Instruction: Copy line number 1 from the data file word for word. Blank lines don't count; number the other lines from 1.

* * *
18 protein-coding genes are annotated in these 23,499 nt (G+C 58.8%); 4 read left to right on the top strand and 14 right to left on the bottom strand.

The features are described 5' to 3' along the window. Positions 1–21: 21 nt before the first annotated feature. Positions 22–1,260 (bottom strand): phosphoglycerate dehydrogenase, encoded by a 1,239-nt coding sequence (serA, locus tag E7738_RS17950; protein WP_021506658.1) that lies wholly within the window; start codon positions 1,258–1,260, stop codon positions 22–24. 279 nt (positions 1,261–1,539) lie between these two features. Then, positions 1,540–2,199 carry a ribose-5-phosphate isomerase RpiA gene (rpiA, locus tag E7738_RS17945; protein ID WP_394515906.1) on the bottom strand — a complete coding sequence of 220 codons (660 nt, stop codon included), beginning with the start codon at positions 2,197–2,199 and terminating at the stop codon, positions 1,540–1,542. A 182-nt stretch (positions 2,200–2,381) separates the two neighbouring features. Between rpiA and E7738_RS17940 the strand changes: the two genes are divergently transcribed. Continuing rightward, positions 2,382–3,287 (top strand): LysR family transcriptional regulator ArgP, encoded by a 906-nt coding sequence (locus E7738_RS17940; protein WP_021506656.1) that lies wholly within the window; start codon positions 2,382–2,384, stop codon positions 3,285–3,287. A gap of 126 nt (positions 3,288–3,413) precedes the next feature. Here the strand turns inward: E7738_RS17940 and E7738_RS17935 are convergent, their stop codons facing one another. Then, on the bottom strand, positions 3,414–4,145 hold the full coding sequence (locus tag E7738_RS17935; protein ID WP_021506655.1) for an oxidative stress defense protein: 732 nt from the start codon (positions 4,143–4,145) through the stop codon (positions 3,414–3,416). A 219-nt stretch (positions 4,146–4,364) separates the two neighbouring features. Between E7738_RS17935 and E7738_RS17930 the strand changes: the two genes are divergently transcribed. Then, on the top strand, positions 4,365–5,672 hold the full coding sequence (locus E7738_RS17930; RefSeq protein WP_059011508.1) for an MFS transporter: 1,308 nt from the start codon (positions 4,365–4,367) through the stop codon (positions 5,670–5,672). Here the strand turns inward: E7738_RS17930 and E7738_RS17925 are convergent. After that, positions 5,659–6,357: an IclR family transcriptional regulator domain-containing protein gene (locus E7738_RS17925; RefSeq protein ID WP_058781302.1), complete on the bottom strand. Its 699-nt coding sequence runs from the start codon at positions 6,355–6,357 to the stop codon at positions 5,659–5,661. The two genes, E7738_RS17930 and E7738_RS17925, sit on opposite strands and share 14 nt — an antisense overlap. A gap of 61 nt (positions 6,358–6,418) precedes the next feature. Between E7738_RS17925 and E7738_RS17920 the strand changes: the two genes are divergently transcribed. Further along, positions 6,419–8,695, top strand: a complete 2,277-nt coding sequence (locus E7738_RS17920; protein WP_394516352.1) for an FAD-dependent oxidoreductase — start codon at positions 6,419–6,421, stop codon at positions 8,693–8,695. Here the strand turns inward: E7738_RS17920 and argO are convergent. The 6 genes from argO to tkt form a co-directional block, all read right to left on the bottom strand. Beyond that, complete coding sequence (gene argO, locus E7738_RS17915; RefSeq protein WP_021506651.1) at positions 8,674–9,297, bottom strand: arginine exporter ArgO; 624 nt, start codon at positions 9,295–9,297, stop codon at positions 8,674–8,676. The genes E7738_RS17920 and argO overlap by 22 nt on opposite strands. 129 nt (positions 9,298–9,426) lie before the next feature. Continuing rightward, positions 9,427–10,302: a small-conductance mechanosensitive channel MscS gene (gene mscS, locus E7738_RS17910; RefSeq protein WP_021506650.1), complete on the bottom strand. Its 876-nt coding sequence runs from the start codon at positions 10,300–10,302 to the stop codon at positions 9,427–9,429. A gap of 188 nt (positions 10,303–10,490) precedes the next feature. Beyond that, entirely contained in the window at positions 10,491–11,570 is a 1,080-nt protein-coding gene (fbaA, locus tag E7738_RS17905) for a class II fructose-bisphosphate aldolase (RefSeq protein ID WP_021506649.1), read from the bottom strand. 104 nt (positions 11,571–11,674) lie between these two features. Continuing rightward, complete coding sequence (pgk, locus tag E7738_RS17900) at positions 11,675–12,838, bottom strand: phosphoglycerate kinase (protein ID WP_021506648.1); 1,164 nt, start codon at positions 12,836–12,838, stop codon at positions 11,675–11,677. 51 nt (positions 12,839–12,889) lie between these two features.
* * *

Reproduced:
18 protein-coding genes are annotated in these 23,499 nt (G+C 58.8%); 4 read left to right on the top strand and 14 right to left on the bottom strand.